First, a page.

Dental students at Kaplan College’s Charlotte campus in a former Toys ‘R’ Us store say they were toyed with.
They were told, many say, that they could graduate in one year with a dental-assistant credential that would boost their earning power. After taking on debt to pay $18,000 in tuition and fees, they learned they could only earn a much less valuable credential.
After they complained and investigations were launched, Kaplan this year gave up its license to operate the program and paid refunds to about 200 students.
It’s not a surprising episode. While there may be exceptions, the for-profit college industry has been marred by a pattern of over-promising and under-delivering, and doing it almost entirely on the taxpayer’s dime.
Now U.S. Sen. Kay Hagan, D-N.C., Sen. Tom Harkin, D-Iowa, and others are trying to put a stop to some of this. Their utterly reasonable bill faces a tough road, however, as the industry’s lobbyists work Capitol Hill to defeat it. North Carolina has a special interest in the problem, and so our delegation should help persuade their congressional colleagues to back Hagan’s legislation.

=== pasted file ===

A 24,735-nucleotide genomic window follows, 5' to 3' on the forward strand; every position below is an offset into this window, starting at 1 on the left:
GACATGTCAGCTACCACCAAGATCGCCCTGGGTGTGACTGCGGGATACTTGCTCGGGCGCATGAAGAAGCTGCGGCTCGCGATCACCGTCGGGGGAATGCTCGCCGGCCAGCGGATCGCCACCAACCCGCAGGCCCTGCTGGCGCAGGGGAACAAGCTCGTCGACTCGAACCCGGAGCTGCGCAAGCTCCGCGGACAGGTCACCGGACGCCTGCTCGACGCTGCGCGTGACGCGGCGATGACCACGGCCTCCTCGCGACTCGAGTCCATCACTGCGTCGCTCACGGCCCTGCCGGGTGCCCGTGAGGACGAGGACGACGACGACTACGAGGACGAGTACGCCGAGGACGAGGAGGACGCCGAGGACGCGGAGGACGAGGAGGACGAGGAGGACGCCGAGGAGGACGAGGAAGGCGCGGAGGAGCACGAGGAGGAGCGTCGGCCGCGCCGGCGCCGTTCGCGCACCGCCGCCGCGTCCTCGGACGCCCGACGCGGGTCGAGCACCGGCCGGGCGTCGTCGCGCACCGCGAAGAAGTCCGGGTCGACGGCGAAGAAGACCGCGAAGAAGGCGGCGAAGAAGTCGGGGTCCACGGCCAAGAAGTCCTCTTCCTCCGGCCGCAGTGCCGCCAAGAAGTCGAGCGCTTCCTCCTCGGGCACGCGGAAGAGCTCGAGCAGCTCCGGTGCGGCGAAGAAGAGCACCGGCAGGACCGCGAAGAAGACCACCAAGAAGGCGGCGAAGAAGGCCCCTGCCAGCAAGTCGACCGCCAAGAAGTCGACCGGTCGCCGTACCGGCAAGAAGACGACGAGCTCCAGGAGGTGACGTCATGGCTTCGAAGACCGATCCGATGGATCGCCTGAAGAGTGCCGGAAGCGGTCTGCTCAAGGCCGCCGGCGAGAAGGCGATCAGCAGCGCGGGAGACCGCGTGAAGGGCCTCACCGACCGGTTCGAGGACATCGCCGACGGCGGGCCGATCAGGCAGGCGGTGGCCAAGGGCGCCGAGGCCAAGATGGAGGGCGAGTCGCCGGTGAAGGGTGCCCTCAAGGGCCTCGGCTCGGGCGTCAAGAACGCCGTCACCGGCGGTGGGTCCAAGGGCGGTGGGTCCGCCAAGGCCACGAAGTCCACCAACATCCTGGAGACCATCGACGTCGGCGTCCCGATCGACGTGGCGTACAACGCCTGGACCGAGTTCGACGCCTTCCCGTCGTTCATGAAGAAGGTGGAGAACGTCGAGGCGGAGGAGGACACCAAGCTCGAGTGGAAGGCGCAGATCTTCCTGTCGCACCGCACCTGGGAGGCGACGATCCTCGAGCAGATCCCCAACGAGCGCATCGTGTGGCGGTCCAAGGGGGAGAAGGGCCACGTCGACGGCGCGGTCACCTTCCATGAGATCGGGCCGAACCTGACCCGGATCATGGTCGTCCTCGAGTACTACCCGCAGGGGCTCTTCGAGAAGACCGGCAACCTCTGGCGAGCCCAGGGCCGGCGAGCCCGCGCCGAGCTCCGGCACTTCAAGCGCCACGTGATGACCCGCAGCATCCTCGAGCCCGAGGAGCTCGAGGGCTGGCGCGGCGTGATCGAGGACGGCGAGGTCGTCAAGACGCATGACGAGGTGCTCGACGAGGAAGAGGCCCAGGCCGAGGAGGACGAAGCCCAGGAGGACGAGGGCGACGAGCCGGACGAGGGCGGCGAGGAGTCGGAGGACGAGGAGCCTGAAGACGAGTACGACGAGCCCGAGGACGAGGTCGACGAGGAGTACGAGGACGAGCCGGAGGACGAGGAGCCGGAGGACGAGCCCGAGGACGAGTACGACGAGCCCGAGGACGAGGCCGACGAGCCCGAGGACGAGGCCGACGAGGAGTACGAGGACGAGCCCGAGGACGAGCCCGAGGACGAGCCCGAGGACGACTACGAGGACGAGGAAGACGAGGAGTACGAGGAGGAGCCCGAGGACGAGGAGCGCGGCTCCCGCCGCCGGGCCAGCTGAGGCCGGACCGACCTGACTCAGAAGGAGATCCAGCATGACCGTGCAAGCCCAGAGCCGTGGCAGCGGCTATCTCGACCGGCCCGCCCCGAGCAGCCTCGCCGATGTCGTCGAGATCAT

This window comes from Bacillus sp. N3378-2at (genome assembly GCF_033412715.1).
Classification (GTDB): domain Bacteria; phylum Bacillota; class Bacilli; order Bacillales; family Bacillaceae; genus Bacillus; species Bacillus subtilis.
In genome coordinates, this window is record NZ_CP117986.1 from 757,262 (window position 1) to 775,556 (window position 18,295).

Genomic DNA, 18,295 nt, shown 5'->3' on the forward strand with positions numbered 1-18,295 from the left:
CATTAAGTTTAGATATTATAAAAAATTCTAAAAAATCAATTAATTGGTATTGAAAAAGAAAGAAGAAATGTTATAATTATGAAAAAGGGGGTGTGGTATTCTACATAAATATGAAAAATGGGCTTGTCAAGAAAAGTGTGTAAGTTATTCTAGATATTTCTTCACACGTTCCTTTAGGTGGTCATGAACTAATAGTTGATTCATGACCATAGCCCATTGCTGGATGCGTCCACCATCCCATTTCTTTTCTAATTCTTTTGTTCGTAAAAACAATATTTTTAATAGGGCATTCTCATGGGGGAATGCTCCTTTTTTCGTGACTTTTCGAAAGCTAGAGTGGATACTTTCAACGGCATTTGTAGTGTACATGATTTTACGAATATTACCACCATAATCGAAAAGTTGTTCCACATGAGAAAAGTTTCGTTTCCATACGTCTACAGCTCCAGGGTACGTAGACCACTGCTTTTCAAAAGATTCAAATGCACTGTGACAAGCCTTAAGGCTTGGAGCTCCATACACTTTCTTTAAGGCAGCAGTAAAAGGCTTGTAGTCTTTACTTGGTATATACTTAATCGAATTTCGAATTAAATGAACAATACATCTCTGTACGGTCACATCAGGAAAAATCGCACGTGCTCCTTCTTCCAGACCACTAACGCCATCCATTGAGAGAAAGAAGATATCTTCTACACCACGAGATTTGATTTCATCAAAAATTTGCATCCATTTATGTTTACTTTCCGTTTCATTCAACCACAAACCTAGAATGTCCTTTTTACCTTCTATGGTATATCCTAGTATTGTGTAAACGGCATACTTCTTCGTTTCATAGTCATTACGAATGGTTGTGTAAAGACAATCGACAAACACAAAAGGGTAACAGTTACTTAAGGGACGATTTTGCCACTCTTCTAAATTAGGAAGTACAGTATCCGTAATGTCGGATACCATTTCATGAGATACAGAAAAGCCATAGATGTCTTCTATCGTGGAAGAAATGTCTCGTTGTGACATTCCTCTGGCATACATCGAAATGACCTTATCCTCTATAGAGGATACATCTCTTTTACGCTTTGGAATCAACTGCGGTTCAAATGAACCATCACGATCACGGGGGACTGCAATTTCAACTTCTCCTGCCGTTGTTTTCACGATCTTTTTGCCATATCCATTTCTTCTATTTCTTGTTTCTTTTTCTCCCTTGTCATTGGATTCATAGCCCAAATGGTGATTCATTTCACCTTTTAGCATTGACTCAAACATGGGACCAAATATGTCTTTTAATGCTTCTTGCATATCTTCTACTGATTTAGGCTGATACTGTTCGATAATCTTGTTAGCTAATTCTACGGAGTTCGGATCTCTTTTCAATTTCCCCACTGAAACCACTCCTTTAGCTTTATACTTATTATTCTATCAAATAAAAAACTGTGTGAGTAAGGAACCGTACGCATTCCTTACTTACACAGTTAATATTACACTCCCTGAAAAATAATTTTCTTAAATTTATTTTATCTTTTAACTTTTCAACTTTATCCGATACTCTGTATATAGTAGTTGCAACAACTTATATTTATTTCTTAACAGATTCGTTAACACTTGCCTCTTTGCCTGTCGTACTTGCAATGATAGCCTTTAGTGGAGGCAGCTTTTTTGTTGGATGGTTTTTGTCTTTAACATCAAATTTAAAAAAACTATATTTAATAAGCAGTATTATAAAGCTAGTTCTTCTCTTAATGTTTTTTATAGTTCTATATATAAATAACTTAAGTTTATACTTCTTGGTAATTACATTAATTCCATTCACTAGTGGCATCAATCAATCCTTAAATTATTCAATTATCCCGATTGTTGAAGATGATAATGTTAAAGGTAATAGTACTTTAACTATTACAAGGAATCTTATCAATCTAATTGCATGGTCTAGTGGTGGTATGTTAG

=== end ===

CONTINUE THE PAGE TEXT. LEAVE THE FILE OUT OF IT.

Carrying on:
The big for-profit education companies receive up to 90 percent of their revenue from federal student aid programs. The companies spend 30 percent or more of that on advertising and marketing, compared with three percent or less that traditional nonprofit colleges spend.
Multiple investigations have shown that they recruit using deceptive and high-pressure tactics. As the Iraq and Afghan wars wind down, they are increasingly targeting veterans or active-duty military, who are eligible for billions in benefits from the Post 9-11 GI Bill.
The Hagan-Harkin bill would ban colleges and universities from spending federal tax dollars on marketing. The for-profit companies could still advertise as they pleased, but would need to do it with private money. …
The bill has made it to the Senate floor, and should not be a partisan issue. It protects taxpayer money and helps veterans. Five Republican attorneys general were among those signing a letter in support.